Remodel, Rebuild, or Abandon?: Changing uses of space in an early West African Village
Ancient villages in western Burkina Faso were long-lived communities, temporally rooted in deep social histories experienced in the built environment and local geography. The site of Kirikongo, continuously inhabited from ca. 100 CE to 1700 CE, and composed of 13 separate tells (mounds), exemplifies these spatio-temporal dynamics, as over time the economic and social characters of tells, and their spatial positioning and characteristics changed dramatically despite maintenance of certain spatial and temporal referents. In this paper, we discuss how historical dialogues with space, place and materials shaped different phases in the site’s occupation. These relations and referents are at the core of changing identities from individuals to house and community. We explore how events and processes were significantly shaped by prior spatial and material choices as certain spaces maintained significant continuity for social roles, while others reflect the rejection of certain histories, through either abandonment and decay or through an active construction atop and physical alteration of the former space.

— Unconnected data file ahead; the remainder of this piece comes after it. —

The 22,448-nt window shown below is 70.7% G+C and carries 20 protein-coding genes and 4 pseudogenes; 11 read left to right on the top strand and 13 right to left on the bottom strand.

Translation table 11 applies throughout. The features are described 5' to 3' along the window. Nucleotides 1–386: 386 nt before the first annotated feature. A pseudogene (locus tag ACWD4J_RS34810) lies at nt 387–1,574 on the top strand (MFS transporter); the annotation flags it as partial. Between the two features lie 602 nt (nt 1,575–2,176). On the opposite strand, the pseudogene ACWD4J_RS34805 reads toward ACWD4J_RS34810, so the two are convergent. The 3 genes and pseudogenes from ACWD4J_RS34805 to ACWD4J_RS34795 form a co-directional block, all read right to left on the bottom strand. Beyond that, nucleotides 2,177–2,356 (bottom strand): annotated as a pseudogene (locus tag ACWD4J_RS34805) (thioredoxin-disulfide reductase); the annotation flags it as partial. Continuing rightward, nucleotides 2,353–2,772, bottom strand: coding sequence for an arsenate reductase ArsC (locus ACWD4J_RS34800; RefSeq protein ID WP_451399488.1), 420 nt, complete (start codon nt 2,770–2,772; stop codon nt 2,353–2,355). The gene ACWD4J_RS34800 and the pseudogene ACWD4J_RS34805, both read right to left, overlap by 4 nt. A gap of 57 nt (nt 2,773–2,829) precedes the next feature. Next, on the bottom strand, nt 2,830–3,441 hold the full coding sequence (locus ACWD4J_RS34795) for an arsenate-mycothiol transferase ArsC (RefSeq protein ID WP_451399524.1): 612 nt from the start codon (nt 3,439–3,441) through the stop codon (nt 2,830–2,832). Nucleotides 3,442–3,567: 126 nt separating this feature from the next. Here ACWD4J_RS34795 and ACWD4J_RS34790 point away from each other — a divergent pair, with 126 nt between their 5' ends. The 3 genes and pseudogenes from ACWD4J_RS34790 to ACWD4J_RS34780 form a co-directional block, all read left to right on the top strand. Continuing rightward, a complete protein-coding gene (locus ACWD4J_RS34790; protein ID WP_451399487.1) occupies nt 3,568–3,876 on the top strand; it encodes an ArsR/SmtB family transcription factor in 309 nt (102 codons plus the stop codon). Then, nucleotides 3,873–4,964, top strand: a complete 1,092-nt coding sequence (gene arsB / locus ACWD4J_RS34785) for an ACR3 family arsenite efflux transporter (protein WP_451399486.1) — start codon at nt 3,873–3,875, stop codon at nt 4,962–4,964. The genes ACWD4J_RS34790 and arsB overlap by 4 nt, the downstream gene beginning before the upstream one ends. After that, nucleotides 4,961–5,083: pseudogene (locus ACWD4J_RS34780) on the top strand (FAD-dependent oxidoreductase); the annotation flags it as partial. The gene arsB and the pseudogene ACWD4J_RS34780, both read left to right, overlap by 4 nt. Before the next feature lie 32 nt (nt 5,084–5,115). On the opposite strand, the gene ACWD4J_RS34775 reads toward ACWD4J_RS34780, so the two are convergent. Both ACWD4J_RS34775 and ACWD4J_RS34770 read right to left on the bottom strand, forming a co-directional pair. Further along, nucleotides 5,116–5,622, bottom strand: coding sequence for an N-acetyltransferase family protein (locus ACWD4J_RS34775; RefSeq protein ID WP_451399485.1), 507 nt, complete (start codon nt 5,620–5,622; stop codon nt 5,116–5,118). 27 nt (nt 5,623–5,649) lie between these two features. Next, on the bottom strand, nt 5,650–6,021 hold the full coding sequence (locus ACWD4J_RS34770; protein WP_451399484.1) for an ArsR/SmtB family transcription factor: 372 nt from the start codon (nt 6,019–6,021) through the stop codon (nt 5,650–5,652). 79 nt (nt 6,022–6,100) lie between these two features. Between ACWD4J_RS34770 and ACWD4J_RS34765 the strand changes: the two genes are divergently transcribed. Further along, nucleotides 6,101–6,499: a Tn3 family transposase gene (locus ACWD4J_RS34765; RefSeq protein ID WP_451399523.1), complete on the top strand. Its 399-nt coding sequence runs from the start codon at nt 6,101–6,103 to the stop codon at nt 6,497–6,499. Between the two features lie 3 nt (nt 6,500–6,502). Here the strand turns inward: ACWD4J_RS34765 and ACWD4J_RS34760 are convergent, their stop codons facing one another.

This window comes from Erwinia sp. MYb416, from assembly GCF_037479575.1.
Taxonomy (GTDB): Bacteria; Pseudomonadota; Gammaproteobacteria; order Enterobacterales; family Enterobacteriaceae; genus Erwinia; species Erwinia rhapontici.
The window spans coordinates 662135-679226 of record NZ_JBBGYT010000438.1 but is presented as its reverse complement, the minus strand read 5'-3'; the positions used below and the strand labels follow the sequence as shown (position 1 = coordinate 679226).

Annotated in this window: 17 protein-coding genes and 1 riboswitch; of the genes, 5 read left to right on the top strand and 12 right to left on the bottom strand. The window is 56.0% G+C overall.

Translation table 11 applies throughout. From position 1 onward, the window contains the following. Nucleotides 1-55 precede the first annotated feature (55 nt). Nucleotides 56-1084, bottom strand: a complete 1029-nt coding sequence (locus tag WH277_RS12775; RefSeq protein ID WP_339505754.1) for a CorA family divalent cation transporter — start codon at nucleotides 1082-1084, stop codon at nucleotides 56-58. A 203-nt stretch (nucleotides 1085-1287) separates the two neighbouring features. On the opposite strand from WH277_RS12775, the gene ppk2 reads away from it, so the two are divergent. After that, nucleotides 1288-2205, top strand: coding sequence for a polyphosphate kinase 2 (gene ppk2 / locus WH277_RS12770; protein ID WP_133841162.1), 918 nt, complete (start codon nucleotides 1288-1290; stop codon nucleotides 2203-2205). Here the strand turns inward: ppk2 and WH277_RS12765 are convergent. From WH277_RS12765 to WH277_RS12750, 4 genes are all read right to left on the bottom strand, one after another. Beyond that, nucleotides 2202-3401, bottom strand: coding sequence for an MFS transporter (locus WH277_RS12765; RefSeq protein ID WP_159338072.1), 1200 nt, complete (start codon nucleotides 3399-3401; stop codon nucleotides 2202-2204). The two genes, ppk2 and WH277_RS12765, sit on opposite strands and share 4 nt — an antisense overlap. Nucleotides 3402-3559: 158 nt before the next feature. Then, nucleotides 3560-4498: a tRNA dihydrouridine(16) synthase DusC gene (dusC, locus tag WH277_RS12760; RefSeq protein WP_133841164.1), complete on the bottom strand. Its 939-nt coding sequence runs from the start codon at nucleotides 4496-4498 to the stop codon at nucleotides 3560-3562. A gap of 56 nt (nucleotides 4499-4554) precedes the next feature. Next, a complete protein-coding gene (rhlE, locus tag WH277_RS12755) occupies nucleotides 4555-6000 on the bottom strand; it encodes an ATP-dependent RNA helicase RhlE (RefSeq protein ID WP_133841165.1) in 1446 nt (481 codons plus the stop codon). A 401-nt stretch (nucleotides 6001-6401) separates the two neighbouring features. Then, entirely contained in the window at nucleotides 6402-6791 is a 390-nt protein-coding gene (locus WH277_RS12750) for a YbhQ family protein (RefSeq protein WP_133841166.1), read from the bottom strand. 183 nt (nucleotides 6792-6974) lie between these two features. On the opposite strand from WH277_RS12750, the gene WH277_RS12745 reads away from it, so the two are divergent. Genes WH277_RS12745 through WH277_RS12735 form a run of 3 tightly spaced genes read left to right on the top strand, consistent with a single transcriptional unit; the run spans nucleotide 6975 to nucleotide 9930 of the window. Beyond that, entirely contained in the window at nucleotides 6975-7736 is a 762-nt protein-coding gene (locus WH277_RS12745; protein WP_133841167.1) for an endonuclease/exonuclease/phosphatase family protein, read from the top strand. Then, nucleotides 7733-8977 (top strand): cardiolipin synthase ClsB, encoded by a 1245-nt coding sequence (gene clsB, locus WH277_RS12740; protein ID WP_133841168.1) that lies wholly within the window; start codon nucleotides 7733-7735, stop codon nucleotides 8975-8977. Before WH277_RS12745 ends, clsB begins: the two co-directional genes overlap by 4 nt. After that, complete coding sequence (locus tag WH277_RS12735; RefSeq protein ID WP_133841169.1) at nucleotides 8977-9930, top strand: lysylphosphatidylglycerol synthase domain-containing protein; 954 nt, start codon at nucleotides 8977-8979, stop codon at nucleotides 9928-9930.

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Remodel, Rebuild, or Abandon?: Changing uses of space in an early West African Village. Stephen Dueppen, Daphne Gallagher. Presented at The 81st Annual Meeting of the Society for American Archaeology, Vancouver, British Columbia. 2017 ( tDAR id: 431942)
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min long: -18.809; min lat: -38.823 ; max long: 53.262; max lat: 38.823 ;
Abstract Id(s): 15600